Except f is not independent of $$\theta$$. Are you telling me that you can't see that for $$f = f(u(x), v(x),y, \ldots)$$ the partial derivative wrt x is $$\frac{\partial f}{\partial x} = \frac{\partial f}{\partial u}\frac{\partial u}{\partial x} + \frac{\partial f }{\partial v} \frac{\partial v}{\partial x}$$?? That's the chain rule, and is about the first "compound" technique that is taught after simple differentiation.

lol!

Err, you seem to be confused, the quantity $$\frac{\partial f}{\partial u}\frac{\partial u}{\partial x} + \frac{\partial f }{\partial v} \frac{\partial v}{\partial x}$$ happens to be , contrary to your claims, not the partial derivative $$\frac{\partial f}{\partial x}$$ but the total derivative $$\frac{df}{dx}$$.
You are right on one thing, it is taught in basic calculus.

Err, no, I did this for Pete three threads and hundreds of posts ago.
If you did (I'll believe it when I see it), you failed to cite it.

So, you are still on that train, "I did not understand and I did not ask for clarification, therefore you are wrong"?
No, you are missing the point. It's not that you failed to properly define your example that I have a problem with here. It's that between when you posted the example and when you properly clarified it, you went around telling everyone else they were wrong when it was you who had posted an ambiguous example all along.

I also have a problem with you talking down to everyone, as if you were an authority on differential calculus (you're really not) when you failed to set up an example correctly, you cite examples that don't actually support your case, and even posted downright [POST=2902804]bullshit[/POST].

After you have received repeated clarifications, do you still claim that there is an error?
Again you're dodging the issue. Sure, if $$f \,=\, 3\theta \,+\, u^{2} \,+\, v$$ then $$\frac{\partial f}{\partial \theta} \,=\, 3$$. And if you'd said that in post #18 that would have been fine. But you didn't.

So, now that you have received repeated clarifications, do you understand that
$$\frac{\partial}{\partial \theta} \Bigl( 3 \theta \,+\, \sin(\theta)^{2} \,+\, \ln(x) \Bigr) \,=\, 3 \,+\, \sin(2\theta)$$ ?​
If you just say $$f \,=\, 3\theta \,+\, \sin(\theta)^{2} \,+\, \log(x)$$, do you understand why everyone who's ever passed university calculus is going to tell you $$\frac{\partial f}{\partial \theta} \,=\, 3 \,+\, \sin(2\theta)$$?

The above would be true IF x were an independent variable. It ISN'T. There is only ONE independent variable in the example, and that is $$\theta$$.
Bullshit. You've said yourself that $$x$$ was not a function of $$\theta$$. That makes it an independent variable.

What does $$h = f \circ g$$ mean?
That you need to turn your headlights on

Sure, if $$f \,=\, 3\theta \,+\, u^{2} \,+\, v$$ then $$\frac{\partial f}{\partial \theta} \,=\, 3$$.

Good, now that you have understood that you should stop trolling.

You've said yourself that $$x$$ was not a function of $$\theta$$. That makes it an independent variable.

You missed the point, x is NOT an independent variable in $$f=f(\theta,u,v)=3 \theta +u +v$$ .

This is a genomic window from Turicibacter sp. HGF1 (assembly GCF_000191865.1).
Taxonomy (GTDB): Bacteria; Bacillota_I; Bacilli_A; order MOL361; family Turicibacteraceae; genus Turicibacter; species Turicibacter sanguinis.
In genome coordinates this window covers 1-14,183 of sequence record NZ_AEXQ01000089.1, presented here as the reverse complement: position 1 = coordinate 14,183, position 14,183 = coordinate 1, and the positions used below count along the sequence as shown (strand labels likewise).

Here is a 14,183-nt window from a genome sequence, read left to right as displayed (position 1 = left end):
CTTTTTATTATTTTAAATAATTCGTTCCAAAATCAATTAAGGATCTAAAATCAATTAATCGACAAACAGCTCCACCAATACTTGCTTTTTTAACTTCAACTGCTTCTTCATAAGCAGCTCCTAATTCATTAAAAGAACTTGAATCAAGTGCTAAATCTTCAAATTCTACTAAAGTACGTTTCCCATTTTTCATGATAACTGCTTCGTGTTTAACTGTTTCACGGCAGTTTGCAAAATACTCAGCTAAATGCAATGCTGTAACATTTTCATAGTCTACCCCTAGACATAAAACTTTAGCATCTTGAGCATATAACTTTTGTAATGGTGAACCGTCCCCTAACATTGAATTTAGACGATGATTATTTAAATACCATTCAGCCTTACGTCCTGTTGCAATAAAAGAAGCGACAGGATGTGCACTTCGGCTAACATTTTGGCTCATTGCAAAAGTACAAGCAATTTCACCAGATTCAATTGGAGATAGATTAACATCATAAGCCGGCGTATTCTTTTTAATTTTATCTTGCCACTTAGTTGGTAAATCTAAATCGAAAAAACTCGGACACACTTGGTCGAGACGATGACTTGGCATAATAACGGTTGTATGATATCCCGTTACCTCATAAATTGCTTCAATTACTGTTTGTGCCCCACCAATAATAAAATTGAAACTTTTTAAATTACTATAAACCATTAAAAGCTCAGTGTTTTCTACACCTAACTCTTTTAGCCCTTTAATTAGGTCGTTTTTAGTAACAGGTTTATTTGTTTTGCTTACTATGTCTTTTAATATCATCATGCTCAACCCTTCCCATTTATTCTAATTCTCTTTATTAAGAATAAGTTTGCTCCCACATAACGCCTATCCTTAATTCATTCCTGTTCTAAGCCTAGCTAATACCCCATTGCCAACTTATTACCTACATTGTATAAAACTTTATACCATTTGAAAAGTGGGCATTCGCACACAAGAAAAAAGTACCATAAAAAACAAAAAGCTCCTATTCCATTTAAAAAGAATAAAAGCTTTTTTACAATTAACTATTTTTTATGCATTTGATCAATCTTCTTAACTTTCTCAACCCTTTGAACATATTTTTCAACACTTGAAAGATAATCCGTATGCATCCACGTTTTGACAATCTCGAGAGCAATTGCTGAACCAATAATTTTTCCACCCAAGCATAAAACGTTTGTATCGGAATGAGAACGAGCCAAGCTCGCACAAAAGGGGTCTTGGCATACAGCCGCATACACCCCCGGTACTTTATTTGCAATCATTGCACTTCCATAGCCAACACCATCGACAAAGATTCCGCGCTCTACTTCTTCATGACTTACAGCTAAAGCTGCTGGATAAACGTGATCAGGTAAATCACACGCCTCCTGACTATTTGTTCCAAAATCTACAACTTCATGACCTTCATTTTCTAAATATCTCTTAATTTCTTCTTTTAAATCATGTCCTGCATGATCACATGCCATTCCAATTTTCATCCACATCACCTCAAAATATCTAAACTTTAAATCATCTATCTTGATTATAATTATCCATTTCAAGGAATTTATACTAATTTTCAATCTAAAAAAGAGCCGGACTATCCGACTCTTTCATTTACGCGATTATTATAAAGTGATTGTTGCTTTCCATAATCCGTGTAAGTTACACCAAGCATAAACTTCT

$$\theta$$ is the only independent variable.
u is a function of $$\theta$$ and v is a function of x. We have been over this for about 50+ posts now.

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Good, now that you have understood that you should stop trolling.
Calling you out on your own immature behaviour is not trolling.

If you don't want me to point out where you're posting bullshit, don't post bullshit in the first place, and especially don't try to pretend it never happened while you insult everyone else.

You missed the point, x is NOT an independent variable in $$f=f(\theta,u,v)=3 \theta +u +v$$ .
$$\theta$$ is the only independent variable.
u is a function of $$\theta$$ and v is a function of x.
No, but $$v$$ is an independent variable of $$f$$. And $$x$$ is an independent variable in the expression $$f(\theta,\, u(\theta),\, v(x))$$, and in the expression $$3\theta \,+\, \sin(\theta)^{2} \,+\, \log(x)$$. That's why I said "You are still leaving $$v$$ and/or $$x$$ independent of $$\theta$$ here" in post #84. Either way, you have an independent variable, whether you want to make it $$v$$ or $$x$$.

We have been over this for about 50+ posts now.
Repeating yourself doesn't make you right.

By the way, you were very selective in responding to my last post. These questions were not rhetorical:
So, now that you have received repeated clarifications, do you understand that
$$\frac{\partial}{\partial \theta} \Bigl( 3 \theta \,+\, \sin(\theta)^{2} \,+\, \ln(x) \Bigr) \,=\, 3 \,+\, \sin(2\theta)$$ ?​
If you just say $$f \,=\, 3\theta \,+\, \sin(\theta)^{2} \,+\, \log(x)$$, do you understand why everyone who's ever passed university calculus is going to tell you $$\frac{\partial f}{\partial \theta} \,=\, 3 \,+\, \sin(2\theta)$$?

Yes, you did work through but you worked incorrectly.
Please point precisely where I made the mistake. Don't just say "The book! The book!". If I made a mistake where was it. Is the formula wrong? Did I accidentally say 1+1=3? Did I mistakenly use the wrong trig formula? Where, precisely, is the mistake.

All you're doing is saying "Wrong! The book!". And you skipped over how if you're right then all of Lagrangian/Hamiltonian mechanics is wrong.

Therefore, contrary to your erroneous calculations, the partial derivative is:

$$\frac{\partial f}{\partial \theta}=3$$
Tach, I get the distinct impression you don't know any of this. You're doing a Reiku, you're just mindlessly quoting something someone else wrote, you're unable to engage in proper discussion and you're assuming your understanding is perfect. Seriously, you're arguing against the definition here!